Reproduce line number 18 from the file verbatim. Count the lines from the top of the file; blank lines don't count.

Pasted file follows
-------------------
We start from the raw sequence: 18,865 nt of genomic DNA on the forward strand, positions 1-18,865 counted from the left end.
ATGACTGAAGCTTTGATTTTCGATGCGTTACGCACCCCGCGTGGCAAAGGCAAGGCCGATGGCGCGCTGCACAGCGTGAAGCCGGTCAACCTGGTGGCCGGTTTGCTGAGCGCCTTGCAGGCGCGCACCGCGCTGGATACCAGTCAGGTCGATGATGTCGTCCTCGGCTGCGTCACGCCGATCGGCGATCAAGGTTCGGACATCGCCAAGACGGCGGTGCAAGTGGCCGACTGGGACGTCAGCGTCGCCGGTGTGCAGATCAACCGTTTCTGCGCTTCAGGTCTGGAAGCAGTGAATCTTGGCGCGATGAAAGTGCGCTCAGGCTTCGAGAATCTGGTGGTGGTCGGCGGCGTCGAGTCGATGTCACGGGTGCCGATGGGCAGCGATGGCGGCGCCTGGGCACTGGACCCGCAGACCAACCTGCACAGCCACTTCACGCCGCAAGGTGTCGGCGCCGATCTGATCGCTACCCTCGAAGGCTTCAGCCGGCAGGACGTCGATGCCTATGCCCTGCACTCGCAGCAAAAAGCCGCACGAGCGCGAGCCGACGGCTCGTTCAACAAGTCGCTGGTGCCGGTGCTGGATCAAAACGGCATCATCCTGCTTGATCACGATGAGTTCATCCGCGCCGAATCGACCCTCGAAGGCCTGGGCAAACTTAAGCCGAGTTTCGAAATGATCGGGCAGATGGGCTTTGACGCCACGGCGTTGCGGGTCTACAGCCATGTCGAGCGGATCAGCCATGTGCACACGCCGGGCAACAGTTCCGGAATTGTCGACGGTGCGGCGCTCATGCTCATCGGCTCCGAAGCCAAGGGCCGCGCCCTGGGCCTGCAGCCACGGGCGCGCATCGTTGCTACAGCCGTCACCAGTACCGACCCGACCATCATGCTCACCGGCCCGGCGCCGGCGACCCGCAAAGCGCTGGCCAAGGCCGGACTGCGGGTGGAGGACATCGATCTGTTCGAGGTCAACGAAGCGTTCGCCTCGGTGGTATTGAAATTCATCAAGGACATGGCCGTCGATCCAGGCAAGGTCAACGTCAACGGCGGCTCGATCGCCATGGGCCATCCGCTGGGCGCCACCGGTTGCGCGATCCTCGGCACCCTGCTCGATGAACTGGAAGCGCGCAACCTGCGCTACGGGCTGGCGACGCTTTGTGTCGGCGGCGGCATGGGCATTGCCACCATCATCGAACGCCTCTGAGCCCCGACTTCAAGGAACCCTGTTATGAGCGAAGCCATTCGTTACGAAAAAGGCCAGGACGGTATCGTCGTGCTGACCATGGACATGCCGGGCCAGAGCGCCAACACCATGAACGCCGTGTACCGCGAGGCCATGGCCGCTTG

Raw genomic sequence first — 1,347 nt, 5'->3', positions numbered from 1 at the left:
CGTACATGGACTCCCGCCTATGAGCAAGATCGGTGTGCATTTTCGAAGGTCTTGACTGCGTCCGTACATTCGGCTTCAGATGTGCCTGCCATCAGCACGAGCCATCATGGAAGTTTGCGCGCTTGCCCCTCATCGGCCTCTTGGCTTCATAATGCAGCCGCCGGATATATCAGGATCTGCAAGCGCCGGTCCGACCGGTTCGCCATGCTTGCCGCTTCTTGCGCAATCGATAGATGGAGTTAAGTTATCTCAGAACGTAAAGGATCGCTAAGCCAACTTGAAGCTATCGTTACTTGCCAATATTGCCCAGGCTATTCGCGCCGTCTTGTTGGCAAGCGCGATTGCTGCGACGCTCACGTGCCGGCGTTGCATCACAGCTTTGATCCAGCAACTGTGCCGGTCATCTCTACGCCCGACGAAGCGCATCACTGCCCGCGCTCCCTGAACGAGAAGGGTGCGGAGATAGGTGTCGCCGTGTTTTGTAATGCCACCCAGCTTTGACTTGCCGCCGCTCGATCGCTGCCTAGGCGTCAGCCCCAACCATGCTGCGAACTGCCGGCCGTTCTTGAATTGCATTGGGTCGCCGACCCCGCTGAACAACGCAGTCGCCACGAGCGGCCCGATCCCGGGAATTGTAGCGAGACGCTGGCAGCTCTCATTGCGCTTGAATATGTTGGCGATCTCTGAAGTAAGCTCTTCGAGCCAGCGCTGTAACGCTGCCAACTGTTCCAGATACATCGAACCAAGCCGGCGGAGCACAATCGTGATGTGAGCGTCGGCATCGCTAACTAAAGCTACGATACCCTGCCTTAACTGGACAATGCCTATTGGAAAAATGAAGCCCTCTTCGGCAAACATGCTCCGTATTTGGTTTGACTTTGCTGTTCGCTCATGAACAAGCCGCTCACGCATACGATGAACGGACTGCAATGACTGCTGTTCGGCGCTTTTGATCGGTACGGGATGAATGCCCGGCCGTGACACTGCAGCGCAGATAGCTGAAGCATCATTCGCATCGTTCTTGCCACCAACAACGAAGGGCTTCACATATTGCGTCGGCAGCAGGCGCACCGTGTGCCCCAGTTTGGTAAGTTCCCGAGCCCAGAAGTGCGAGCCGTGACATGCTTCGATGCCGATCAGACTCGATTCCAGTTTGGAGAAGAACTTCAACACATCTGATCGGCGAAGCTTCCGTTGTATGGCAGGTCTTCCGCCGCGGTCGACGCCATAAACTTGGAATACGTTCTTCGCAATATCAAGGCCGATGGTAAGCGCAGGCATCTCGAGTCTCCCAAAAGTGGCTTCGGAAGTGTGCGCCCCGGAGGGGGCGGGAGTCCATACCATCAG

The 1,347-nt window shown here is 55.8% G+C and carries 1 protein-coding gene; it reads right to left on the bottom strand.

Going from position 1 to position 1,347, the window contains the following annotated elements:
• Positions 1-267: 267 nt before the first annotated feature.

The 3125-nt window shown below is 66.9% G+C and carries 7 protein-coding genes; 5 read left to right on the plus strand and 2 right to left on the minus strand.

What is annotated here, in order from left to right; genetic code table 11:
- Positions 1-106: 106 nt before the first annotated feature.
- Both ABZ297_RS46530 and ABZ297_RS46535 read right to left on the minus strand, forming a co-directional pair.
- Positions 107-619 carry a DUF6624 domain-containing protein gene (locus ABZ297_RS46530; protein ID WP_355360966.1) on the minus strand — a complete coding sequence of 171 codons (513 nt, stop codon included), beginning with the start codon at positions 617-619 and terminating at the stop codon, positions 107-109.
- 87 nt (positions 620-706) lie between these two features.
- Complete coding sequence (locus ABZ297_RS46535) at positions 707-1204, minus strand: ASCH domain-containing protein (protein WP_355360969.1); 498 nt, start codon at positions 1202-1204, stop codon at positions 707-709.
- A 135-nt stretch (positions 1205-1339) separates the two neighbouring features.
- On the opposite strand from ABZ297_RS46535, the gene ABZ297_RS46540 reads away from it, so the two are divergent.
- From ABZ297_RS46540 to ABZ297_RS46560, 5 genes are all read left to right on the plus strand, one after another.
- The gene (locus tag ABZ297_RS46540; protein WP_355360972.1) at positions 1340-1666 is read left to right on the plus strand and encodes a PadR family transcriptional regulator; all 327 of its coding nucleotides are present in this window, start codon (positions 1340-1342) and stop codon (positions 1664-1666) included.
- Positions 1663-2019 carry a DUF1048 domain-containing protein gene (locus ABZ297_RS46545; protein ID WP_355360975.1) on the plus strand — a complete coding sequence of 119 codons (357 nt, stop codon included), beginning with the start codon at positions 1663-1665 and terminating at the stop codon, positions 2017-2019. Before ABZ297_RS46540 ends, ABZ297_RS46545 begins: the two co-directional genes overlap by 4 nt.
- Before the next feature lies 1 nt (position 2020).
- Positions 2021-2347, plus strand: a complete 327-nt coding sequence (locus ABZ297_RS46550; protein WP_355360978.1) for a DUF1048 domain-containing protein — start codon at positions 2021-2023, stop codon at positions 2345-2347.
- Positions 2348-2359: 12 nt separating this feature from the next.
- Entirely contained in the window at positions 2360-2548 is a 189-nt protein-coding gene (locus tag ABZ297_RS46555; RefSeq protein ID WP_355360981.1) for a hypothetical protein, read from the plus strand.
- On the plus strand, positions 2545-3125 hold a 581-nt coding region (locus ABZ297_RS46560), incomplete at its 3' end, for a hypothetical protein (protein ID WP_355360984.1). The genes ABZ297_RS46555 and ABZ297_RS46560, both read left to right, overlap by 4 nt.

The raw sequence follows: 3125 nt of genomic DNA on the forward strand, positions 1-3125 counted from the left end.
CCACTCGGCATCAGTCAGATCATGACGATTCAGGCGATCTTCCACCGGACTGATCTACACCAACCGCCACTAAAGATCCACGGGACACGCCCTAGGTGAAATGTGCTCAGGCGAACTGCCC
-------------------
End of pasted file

- The gene (locus tag ABZ297_RS46540; protein WP_355360972.1) at positions 1340-1666 is read left to right on the plus strand and encodes a PadR family transcriptional regulator; all 327 of its coding nucleotides are present in this window, start codon (positions 1340-1342) and stop codon (positions 1664-1666) included.